Fully digital screens are replacing speedometers and dials in vehicles, making industry leader Japan Display Inc. optimistic about boosting sales to global carmakers.
While most new models usually have a center information panel for maps, entertainment and other functions, manufacturers are also increasingly replacing the dashboard facing the driver with a flat screen. Look inside the latest BMW or Mercedes-Benz, chances are Japan Display made the panel.
Replacing instrument clusters with screens is challenging, because they need to be more reliable and withstand swings in temperature, while providing critical information for the driver. That also makes them more expensive and lets display suppliers demand higher margins, making them an attractive enterprise. Japan Display, the world's biggest supplier of panels in cars, is betting that the shift to electric vehicles will make screens the key selling point for any car as drivers pay more attention to the interior aesthetics of automobiles than what's under the hood.
"It used to be all about the engine -- how many cylinders, how much horse power, the sound of it -- but with electric vehicles that's all gone," Holder Gerkens, who heads JDI's automotive business, said in an interview. "How do you create attraction? You can do a lot with displays."
Digital dashboard also offer advantages for drivers, for example changing the style and amount of information for different driving modes, making maps more prominent when needed. For now, they are mostly used in high-end cars made by Audi, Mercedes-Benz and some supercar manufacturers.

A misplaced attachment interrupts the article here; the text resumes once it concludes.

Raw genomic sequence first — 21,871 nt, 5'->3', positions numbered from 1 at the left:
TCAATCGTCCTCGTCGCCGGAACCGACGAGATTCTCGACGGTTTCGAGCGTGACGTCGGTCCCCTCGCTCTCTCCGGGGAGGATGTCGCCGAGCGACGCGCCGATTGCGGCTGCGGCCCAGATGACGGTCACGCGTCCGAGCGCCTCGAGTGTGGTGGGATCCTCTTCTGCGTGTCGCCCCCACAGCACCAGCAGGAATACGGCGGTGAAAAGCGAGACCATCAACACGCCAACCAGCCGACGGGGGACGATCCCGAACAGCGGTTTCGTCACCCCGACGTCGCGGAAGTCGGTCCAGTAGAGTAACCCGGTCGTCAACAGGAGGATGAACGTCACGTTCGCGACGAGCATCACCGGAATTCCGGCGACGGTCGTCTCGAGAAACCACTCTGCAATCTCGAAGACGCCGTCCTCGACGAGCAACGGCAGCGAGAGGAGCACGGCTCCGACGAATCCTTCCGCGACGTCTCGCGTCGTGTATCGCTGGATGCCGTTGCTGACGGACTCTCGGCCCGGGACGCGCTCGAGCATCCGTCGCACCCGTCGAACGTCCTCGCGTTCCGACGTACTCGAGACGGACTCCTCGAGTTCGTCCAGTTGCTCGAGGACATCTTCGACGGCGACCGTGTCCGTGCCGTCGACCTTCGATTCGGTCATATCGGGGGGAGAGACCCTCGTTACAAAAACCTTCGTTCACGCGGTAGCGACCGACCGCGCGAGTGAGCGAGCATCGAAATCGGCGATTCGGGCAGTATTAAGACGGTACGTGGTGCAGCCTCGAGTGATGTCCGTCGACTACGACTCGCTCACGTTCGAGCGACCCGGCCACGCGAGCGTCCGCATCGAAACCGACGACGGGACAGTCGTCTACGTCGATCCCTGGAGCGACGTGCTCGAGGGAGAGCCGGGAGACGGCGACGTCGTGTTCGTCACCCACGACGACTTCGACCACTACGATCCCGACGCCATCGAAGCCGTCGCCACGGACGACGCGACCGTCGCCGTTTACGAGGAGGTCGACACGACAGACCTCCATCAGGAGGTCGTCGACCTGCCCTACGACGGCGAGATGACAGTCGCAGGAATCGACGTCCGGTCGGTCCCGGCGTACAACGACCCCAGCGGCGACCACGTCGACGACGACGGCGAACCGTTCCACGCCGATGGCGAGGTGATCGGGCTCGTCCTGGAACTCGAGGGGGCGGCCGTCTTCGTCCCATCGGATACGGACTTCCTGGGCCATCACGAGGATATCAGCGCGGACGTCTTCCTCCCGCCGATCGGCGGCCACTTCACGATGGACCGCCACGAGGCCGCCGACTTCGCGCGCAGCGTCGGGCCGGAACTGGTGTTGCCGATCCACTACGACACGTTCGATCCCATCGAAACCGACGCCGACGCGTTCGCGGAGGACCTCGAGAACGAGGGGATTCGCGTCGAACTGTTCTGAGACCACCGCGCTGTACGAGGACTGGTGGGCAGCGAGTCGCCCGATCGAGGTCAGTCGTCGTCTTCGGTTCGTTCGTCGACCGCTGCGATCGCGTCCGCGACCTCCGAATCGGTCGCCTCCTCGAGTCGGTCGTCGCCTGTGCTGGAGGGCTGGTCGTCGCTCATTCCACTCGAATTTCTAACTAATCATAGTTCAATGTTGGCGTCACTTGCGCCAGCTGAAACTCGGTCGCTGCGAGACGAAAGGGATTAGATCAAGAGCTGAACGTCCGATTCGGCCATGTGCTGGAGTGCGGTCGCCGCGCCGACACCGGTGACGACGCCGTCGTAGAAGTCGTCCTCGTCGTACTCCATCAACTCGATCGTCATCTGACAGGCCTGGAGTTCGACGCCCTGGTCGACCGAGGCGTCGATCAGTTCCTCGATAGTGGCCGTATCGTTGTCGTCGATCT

JDI's automotive operations generated 100 billion yen ($900 million) in revenue in the last fiscal year, about 14 percent of its total. The company forecasts sales will grow 40 percent by March 2020. JDI, which already supplies about 30 percent of the European car market, is expanding in the U.S., Japan and China, Gerkens said. That could be welcome news for investors, who saw the company's shares decline 32 percent last year.
The Japanese company controlled 19 percent of the $6.7 billion global market for automotive displays last year, according to IHS Markit. LG Display was second with 14 percent.
"It's a combination of high variety and low volume, but the automotive business could potentially offer higher margins," said Damian Thong, an analyst at Macquarie Group Ltd. "The ability to do this cost effectively will be a crucial test."
Sluggish global smartphone sales, which make up about 80 percent of revenue, are also behind JDI's bid to increase automotive sales. In addition, Apple Inc., the company's biggest customer, is shifting to next-generation organic light-emitting diode displays, which JDI doesn't produce in mass quantities. Samsung Electronics Co. and LG Display Co. supply most of the world's OLED screens.
Adoption of OLEDs in cars will probably take longer. Unlike liquid-crystal displays, OLED pixels can glow on their own and do not require a backlight, which makes them thinner and more energy efficient. These are significant advantages when it comes to smartphones, but automakers are likely to be more concerned with OLED's limited lifetime and considerably higher price, Gerkens said.
Japanese companies were the first in the world to commercialize flat-panel technology, but couldn't keep up with South Korean and Taiwanese rivals in capital investment and price competition. JDI was created in 2012 in a merger of the troubled screen-making units of Toshiba Corp., Sony Corp., and Hitachi Ltd. JDI embraced a strategy of focusing on higher-quality, smaller-sized screens, which has helped it to gain a key foothold in the car industry.
"We are moving away from flat rectangular shaped displays," Gerkens said. "The future will be more and more design driven."